17. Murdoc – I think you would find few people more upset at the US military procurement processes than me. (And I’m not even American! I just hate to see incompetence and waste, especially with peoples’ lives on the line). I’ve been wanting to write a post about it on my blog for ages but just haven’t had the time to give it the comprehensive treatment it deserves. But the difference is, I think, that I blame the beauracracy and idiotic administrators for the problems. Yes, Rummy and friends should clean out the procurement rat’s nest. I’m sure they’re trying their hardest, among the other important jobs they do, but I know it takes years to fix up a system so thoroughly sick. In other words, I’m trying to provide constructive criticism. Note how I have previous provided several recommendations I think would improve the procurement process and get better armour, weapons, etc. to the troops? What have the ‘It’s all Bush’s fault!!!’ crowd offered as a constructive suggestion, other than to impeach the President and all his buddies? I’m not convined that will change the armour situation one iota, even if it could be done. It’s just not their fault. Hell, most government departments suffer from this kind of problem. It causes a lot of money and effort and time to be wasted. In fact, often it kills lots of people, but in a much less visible way, so people don’t complain about it. Out of sight, out of mind. I could give examples but I’m drifting off topic. Better end my comment there…

  18. Aaron! Maybe you would like to demostrate how, with a bulletproof vest (I really do not care where from or what type) you can protect yourself from a good sniper. Btw, a sniper finds it much easier to hit you providing you are standing still. The more armour, the harder it is to move. Snipers of the insurgent type will most likely prey on people who are resting… I can tell you that if the soldier has been wearing heavy armour, he will only be thinking about sitting down on a wall. Not fooling about with his friends. If the sniper you talk of is that good, he will kill you with a headshot! If he wants to injure you, which generally is the tactic of a guerilla sniper, as it draws others into the line of fire, then he will be able to hit you in the weak spots. (note your buddies will be likely to be shot if they have heavy armour, as they will take a long time to haul you and your injured body to safety) Oh, maybe you didnt know, but all bulletproof vests have weak spots. Against a sniper, I personally would prefer less body armour, cause I would be running as fast as possible for cover.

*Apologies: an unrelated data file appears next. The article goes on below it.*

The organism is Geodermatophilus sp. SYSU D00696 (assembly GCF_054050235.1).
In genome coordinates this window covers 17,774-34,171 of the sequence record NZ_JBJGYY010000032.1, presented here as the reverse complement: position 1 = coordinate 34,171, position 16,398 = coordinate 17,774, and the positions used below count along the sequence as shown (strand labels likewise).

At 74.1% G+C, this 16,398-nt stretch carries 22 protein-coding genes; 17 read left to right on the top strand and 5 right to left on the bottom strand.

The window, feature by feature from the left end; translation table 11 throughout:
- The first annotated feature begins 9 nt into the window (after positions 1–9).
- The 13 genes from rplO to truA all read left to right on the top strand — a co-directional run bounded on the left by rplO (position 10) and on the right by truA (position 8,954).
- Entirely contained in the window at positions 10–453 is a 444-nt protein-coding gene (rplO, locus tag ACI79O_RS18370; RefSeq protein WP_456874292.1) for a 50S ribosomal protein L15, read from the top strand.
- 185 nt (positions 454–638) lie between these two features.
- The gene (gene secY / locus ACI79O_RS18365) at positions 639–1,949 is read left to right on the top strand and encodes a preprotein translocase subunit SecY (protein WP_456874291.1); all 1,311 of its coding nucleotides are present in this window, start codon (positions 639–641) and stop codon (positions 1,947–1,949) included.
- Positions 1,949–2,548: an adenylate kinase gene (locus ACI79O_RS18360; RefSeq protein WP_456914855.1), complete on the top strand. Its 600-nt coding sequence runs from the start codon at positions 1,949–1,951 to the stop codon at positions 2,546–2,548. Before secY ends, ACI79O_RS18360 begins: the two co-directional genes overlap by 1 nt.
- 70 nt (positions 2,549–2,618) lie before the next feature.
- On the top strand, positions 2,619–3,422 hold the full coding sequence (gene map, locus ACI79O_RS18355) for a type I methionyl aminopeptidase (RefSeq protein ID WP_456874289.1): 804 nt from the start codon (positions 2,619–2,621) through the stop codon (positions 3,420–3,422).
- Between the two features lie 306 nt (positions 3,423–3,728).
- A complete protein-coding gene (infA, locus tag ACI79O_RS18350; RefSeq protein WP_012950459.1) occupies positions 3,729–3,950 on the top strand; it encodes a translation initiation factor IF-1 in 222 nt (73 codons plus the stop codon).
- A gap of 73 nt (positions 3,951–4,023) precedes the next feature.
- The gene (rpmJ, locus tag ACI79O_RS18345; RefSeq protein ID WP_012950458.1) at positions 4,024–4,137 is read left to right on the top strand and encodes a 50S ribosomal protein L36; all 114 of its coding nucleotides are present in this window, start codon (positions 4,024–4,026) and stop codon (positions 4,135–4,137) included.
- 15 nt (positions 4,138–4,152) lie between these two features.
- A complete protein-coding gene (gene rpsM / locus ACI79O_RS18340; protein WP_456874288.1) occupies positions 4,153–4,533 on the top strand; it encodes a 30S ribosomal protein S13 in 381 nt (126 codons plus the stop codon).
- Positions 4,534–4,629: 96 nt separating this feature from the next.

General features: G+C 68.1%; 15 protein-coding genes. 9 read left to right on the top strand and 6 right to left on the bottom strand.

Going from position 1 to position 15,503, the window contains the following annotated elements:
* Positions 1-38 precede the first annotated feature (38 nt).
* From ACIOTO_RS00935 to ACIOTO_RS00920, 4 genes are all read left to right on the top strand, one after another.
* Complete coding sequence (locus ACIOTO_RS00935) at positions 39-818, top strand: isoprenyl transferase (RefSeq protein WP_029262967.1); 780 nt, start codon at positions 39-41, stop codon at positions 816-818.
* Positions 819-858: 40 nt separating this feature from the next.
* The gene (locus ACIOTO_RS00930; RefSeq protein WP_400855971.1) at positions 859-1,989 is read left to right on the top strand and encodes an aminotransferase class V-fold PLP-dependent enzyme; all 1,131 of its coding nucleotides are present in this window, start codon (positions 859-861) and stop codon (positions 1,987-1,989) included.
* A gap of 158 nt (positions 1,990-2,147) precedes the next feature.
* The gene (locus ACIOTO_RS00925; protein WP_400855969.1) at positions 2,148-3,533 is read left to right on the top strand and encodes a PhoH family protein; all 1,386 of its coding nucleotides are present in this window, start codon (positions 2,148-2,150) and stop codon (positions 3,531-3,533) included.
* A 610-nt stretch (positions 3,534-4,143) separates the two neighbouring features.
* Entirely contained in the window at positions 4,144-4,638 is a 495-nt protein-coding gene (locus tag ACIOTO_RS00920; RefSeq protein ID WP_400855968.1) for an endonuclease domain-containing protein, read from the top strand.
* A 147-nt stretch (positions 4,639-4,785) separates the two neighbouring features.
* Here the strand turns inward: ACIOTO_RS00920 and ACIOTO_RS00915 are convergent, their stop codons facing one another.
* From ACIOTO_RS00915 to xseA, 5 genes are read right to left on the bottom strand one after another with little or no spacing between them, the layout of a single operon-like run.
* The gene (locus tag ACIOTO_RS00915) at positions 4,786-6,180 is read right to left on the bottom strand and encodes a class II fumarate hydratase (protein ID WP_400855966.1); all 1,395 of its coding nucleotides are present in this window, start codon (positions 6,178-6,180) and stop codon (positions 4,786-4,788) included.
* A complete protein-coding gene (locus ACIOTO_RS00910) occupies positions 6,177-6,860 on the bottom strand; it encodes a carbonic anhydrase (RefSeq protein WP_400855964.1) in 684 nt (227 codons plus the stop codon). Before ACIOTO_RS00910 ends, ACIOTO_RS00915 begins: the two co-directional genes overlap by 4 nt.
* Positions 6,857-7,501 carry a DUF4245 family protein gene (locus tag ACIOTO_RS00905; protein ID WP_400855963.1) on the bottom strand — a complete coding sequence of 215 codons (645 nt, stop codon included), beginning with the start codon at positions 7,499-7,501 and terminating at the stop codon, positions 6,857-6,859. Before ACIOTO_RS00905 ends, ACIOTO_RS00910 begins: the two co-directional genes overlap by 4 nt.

19. Ooh! Ooh! Someone said ‘headshot’! I was hoping someone would. I’ve been waiting for it. Because, you know, when adapting your tactics to take advantage of weaknesses in the enemy’s body armor, it’s easier to shoot for the underarm area than, say, the face. Please! Someone ask ‘what if he’s facing away from you and you can’t see his face but only the back of his helmet?’

  20. Heh, you shoot him in the butt and get him to change his aspect and then shoot him in the side or head with the second shot. Or if you are really good, am for the femoral artery area and ruin his day with one shot.

  21. Y’know I’ve always been impressed by the Isreali philosopy that every soldier is really precious, and the result is that they seem to spend inordinate effort to protect them. tanks converted to apc’s (ex t-55’s) tanks that have the engine in front to protect the crew, and rear and bottom exits… Now I dont expect the us to be quite as obsesive, but considering the fact that there is a war going on and we are actually taking significant casualties, I expect the LEADERSHIP to push and push hard to protect the soldiers doing their dirty work. They are not. This report is from 2003. its 2006. they sat on it and ignored the issue. american lives were needlessly lost as a result. and then 9/11 happened. woops, different issue they are ignoring. same result. As for procurement- again- they had the report, the solution was ‘off the shelf’ and they can do COTS purchasing. problem solved. And if they wanted to reform purchasing- always an issue-well, you know how tough it is to pass meaningfull reform when the republicans control all three branches.